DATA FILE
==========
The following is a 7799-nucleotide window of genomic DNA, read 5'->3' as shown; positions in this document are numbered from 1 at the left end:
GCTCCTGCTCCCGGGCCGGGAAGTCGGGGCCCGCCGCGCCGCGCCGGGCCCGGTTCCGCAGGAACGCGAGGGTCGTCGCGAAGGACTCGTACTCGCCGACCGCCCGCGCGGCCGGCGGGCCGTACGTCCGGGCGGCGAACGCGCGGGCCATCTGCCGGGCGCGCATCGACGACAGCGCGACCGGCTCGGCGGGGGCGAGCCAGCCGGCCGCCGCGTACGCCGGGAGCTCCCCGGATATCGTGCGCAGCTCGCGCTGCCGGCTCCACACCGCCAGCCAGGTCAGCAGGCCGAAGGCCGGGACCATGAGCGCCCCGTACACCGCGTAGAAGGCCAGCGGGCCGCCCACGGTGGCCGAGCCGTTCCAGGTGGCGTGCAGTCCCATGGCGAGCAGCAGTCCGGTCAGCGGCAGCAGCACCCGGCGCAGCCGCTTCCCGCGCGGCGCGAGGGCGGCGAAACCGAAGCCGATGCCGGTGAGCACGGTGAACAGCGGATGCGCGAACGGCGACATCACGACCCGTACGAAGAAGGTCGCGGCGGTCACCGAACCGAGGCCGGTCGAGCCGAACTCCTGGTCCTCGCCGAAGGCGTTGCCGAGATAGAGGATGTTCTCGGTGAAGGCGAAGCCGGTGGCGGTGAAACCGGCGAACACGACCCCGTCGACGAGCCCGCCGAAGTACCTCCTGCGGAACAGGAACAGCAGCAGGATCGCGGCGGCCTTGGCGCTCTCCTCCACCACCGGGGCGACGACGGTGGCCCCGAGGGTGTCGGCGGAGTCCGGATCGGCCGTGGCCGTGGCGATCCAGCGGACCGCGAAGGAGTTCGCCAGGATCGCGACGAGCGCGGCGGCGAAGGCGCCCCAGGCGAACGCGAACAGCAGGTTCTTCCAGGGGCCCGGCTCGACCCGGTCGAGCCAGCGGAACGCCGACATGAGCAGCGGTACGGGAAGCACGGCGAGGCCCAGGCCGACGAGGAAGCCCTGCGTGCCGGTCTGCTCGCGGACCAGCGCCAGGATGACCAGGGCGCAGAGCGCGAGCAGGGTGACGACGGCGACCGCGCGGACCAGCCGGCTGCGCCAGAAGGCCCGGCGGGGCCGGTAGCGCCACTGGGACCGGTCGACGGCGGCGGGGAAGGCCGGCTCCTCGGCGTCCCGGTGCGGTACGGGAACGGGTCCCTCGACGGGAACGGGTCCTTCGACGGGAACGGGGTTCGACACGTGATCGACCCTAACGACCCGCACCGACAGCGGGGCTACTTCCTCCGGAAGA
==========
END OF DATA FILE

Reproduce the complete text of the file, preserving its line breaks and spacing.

The following is a 7799-nucleotide window of genomic DNA, read 5'->3' as shown; positions in this document are numbered from 1 at the left end:
GCTCCTGCTCCCGGGCCGGGAAGTCGGGGCCCGCCGCGCCGCGCCGGGCCCGGTTCCGCAGGAACGCGAGGGTCGTCGCGAAGGACTCGTACTCGCCGACCGCCCGCGCGGCCGGCGGGCCGTACGTCCGGGCGGCGAACGCGCGGGCCATCTGCCGGGCGCGCATCGACGACAGCGCGACCGGCTCGGCGGGGGCGAGCCAGCCGGCCGCCGCGTACGCCGGGAGCTCCCCGGATATCGTGCGCAGCTCGCGCTGCCGGCTCCACACCGCCAGCCAGGTCAGCAGGCCGAAGGCCGGGACCATGAGCGCCCCGTACACCGCGTAGAAGGCCAGCGGGCCGCCCACGGTGGCCGAGCCGTTCCAGGTGGCGTGCAGTCCCATGGCGAGCAGCAGTCCGGTCAGCGGCAGCAGCACCCGGCGCAGCCGCTTCCCGCGCGGCGCGAGGGCGGCGAAACCGAAGCCGATGCCGGTGAGCACGGTGAACAGCGGATGCGCGAACGGCGACATCACGACCCGTACGAAGAAGGTCGCGGCGGTCACCGAACCGAGGCCGGTCGAGCCGAACTCCTGGTCCTCGCCGAAGGCGTTGCCGAGATAGAGGATGTTCTCGGTGAAGGCGAAGCCGGTGGCGGTGAAACCGGCGAACACGACCCCGTCGACGAGCCCGCCGAAGTACCTCCTGCGGAACAGGAACAGCAGCAGGATCGCGGCGGCCTTGGCGCTCTCCTCCACCACCGGGGCGACGACGGTGGCCCCGAGGGTGTCGGCGGAGTCCGGATCGGCCGTGGCCGTGGCGATCCAGCGGACCGCGAAGGAGTTCGCCAGGATCGCGACGAGCGCGGCGGCGAAGGCGCCCCAGGCGAACGCGAACAGCAGGTTCTTCCAGGGGCCCGGCTCGACCCGGTCGAGCCAGCGGAACGCCGACATGAGCAGCGGTACGGGAAGCACGGCGAGGCCCAGGCCGACGAGGAAGCCCTGCGTGCCGGTCTGCTCGCGGACCAGCGCCAGGATGACCAGGGCGCAGAGCGCGAGCAGGGTGACGACGGCGACCGCGCGGACCAGCCGGCTGCGCCAGAAGGCCCGGCGGGGCCGGTAGCGCCACTGGGACCGGTCGACGGCGGCGGGGAAGGCCGGCTCCTCGGCGTCCCGGTGCGGTACGGGAACGGGTCCCTCGACGGGAACGGGTCCTTCGACGGGAACGGGGTTCGACACGTGATCGACCCTAACGACCCGCACCGACAGCGGGGCTACTTCCTCCGGAAGA